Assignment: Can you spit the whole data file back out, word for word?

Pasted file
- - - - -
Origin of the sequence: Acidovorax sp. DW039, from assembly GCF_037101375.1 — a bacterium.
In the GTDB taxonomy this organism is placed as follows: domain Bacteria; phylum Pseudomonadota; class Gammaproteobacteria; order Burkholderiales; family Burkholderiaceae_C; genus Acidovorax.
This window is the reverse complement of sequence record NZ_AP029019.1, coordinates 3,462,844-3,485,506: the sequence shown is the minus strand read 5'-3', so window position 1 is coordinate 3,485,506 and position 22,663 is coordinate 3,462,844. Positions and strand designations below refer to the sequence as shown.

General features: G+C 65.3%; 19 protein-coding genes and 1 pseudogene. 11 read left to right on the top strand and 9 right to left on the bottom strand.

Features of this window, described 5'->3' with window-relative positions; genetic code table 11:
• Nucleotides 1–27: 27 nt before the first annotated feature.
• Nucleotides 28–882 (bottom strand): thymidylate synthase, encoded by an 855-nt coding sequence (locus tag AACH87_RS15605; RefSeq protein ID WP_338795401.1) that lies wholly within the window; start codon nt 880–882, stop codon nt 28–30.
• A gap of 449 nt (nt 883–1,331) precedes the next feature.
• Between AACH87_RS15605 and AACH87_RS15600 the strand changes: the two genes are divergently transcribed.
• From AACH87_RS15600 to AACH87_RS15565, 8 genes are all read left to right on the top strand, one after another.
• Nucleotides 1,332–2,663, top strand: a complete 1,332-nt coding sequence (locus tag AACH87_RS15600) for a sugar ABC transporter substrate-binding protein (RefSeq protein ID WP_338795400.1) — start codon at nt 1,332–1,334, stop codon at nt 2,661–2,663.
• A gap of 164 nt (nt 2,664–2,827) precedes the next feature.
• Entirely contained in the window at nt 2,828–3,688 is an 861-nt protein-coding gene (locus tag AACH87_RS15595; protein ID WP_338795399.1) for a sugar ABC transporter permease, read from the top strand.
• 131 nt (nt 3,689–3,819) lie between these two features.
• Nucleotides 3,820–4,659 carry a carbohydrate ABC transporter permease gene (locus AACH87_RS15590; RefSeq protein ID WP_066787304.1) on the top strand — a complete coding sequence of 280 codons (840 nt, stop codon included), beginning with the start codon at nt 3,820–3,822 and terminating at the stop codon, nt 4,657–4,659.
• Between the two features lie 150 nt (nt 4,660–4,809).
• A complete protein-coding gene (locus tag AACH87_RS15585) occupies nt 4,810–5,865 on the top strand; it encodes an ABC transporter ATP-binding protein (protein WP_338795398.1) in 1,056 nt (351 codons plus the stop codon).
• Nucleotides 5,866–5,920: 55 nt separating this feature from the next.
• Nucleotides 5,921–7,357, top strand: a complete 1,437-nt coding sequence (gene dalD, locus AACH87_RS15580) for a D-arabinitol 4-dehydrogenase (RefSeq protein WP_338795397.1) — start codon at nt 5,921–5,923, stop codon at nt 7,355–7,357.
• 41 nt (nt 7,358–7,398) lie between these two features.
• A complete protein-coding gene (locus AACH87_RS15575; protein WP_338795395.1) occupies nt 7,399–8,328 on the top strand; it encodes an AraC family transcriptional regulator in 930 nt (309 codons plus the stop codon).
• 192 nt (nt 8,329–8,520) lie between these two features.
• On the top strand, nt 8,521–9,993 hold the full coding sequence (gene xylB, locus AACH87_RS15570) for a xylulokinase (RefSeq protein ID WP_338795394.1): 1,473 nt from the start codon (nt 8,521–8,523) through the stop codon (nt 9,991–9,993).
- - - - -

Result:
Origin of the sequence: Acidovorax sp. DW039, from assembly GCF_037101375.1 — a bacterium.
In the GTDB taxonomy this organism is placed as follows: domain Bacteria; phylum Pseudomonadota; class Gammaproteobacteria; order Burkholderiales; family Burkholderiaceae_C; genus Acidovorax.
This window is the reverse complement of sequence record NZ_AP029019.1, coordinates 3,462,844-3,485,506: the sequence shown is the minus strand read 5'-3', so window position 1 is coordinate 3,485,506 and position 22,663 is coordinate 3,462,844. Positions and strand designations below refer to the sequence as shown.

General features: G+C 65.3%; 19 protein-coding genes and 1 pseudogene. 11 read left to right on the top strand and 9 right to left on the bottom strand.

Features of this window, described 5'->3' with window-relative positions; genetic code table 11:
• Nucleotides 1–27: 27 nt before the first annotated feature.
• Nucleotides 28–882 (bottom strand): thymidylate synthase, encoded by an 855-nt coding sequence (locus tag AACH87_RS15605; RefSeq protein ID WP_338795401.1) that lies wholly within the window; start codon nt 880–882, stop codon nt 28–30.
• A gap of 449 nt (nt 883–1,331) precedes the next feature.
• Between AACH87_RS15605 and AACH87_RS15600 the strand changes: the two genes are divergently transcribed.
• From AACH87_RS15600 to AACH87_RS15565, 8 genes are all read left to right on the top strand, one after another.
• Nucleotides 1,332–2,663, top strand: a complete 1,332-nt coding sequence (locus tag AACH87_RS15600) for a sugar ABC transporter substrate-binding protein (RefSeq protein ID WP_338795400.1) — start codon at nt 1,332–1,334, stop codon at nt 2,661–2,663.
• A gap of 164 nt (nt 2,664–2,827) precedes the next feature.
• Entirely contained in the window at nt 2,828–3,688 is an 861-nt protein-coding gene (locus tag AACH87_RS15595; protein ID WP_338795399.1) for a sugar ABC transporter permease, read from the top strand.
• 131 nt (nt 3,689–3,819) lie between these two features.
• Nucleotides 3,820–4,659 carry a carbohydrate ABC transporter permease gene (locus AACH87_RS15590; RefSeq protein ID WP_066787304.1) on the top strand — a complete coding sequence of 280 codons (840 nt, stop codon included), beginning with the start codon at nt 3,820–3,822 and terminating at the stop codon, nt 4,657–4,659.
• Between the two features lie 150 nt (nt 4,660–4,809).
• A complete protein-coding gene (locus tag AACH87_RS15585) occupies nt 4,810–5,865 on the top strand; it encodes an ABC transporter ATP-binding protein (protein WP_338795398.1) in 1,056 nt (351 codons plus the stop codon).
• Nucleotides 5,866–5,920: 55 nt separating this feature from the next.
• Nucleotides 5,921–7,357, top strand: a complete 1,437-nt coding sequence (gene dalD, locus AACH87_RS15580) for a D-arabinitol 4-dehydrogenase (RefSeq protein WP_338795397.1) — start codon at nt 5,921–5,923, stop codon at nt 7,355–7,357.
• 41 nt (nt 7,358–7,398) lie between these two features.
• A complete protein-coding gene (locus AACH87_RS15575; protein WP_338795395.1) occupies nt 7,399–8,328 on the top strand; it encodes an AraC family transcriptional regulator in 930 nt (309 codons plus the stop codon).
• 192 nt (nt 8,329–8,520) lie between these two features.
• On the top strand, nt 8,521–9,993 hold the full coding sequence (gene xylB, locus AACH87_RS15570) for a xylulokinase (RefSeq protein ID WP_338795394.1): 1,473 nt from the start codon (nt 8,521–8,523) through the stop codon (nt 9,991–9,993).